Etymology
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play-pen (n.)

also playpen, "enclosure in which a young child may play," 1916, from play + pen (n.2).

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reclinable (adj.)

"that may be tilted or set in a reclining position," 1840; see recline (v.) + -able.

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saturable (adj.)

"that may be saturated, capable of being soaked full," 1560s; see saturate (v.) + -able.

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possible (n.)

"that which may take place or come into being," 1640s, from possible (adj.).

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quantifiable (adj.)

"that may be measured with regard to quantity," 1868, from quantify + -able. Related: Quantifiably.

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pricket (n.)

"sharp point upon which a candle may be stuck," early 15c., from prick + -et.

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absit omen (interj.)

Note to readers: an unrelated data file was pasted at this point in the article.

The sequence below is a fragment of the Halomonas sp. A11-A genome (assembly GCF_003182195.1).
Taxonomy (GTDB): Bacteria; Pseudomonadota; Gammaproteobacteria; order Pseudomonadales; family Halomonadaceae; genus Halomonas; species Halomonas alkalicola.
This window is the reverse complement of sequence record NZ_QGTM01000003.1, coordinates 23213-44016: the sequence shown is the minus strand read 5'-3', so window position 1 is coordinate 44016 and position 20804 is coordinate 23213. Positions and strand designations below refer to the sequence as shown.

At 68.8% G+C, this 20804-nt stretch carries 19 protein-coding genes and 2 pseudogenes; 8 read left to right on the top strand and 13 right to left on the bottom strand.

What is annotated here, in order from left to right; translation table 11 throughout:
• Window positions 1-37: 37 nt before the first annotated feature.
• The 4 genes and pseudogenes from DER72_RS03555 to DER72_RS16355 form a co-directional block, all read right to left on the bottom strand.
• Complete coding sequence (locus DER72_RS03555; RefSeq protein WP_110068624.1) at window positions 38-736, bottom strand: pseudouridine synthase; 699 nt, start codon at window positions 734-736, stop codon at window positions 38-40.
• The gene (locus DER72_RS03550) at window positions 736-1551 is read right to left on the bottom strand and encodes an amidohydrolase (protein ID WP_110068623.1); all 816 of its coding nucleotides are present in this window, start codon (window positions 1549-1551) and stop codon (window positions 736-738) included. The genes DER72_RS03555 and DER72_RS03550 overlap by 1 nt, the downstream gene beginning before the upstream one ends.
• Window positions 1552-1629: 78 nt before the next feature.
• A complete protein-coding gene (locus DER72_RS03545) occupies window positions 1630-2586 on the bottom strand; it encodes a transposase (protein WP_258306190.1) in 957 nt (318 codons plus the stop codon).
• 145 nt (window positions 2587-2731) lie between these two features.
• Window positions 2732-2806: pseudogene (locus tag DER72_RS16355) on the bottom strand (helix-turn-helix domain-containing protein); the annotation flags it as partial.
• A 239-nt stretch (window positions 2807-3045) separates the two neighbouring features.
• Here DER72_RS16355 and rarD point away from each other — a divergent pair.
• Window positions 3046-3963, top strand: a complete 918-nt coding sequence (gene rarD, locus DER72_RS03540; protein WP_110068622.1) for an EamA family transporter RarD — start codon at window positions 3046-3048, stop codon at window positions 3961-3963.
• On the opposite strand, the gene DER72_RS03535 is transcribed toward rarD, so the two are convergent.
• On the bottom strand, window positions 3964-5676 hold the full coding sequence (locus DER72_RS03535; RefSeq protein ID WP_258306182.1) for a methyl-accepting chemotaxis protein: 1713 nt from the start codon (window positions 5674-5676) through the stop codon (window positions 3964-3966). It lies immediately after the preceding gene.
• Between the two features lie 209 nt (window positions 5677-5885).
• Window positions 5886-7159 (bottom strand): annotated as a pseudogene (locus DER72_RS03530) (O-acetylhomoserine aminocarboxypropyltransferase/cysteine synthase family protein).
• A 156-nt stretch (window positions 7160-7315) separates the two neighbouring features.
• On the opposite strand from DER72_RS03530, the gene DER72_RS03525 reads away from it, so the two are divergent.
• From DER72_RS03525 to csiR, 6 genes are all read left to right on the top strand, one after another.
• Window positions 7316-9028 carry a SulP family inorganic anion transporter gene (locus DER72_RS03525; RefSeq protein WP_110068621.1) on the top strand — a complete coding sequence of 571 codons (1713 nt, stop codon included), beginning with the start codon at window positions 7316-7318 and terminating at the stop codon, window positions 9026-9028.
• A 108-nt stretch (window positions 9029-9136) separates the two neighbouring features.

Latin, literally "may this omen be absent." Added to an expression of something one does not wish to be true or come true, "may it not be ominous;" from third person singular present subjunctive of abesse "be away" (see absent (adj.)) + omen (see omen).
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Mothers' Day 
the spelling used in the U.S. congressional resolution first recognizing it, May 9, 1908.
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Walpurgis night 

1820, from German Walpurgisnacht, witches' revel, especially on the Brocken in the Harz Mountains, on May-day eve, literally "the night of (St.) Walpurgis," from Walburga, English abbess who migrated to Heidenheim, Germany, and died there c. 780; May 1 being the day of the removal of her bones from Heidenheim to Eichstädt.

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mutability (n.)

late 14c., "tendency to change, inconstancy," from Old French mutabilité, from Latin mutabilitas, from mutabilis "changeable" (see mutable).

It is the same!—For, be it joy or sorrow,
    The path of its departure still is free;
Man's yesterday may ne'er be like his morrow;
    Nought may endure but Mutability. 
[Shelley, from "Mutability," 1816]
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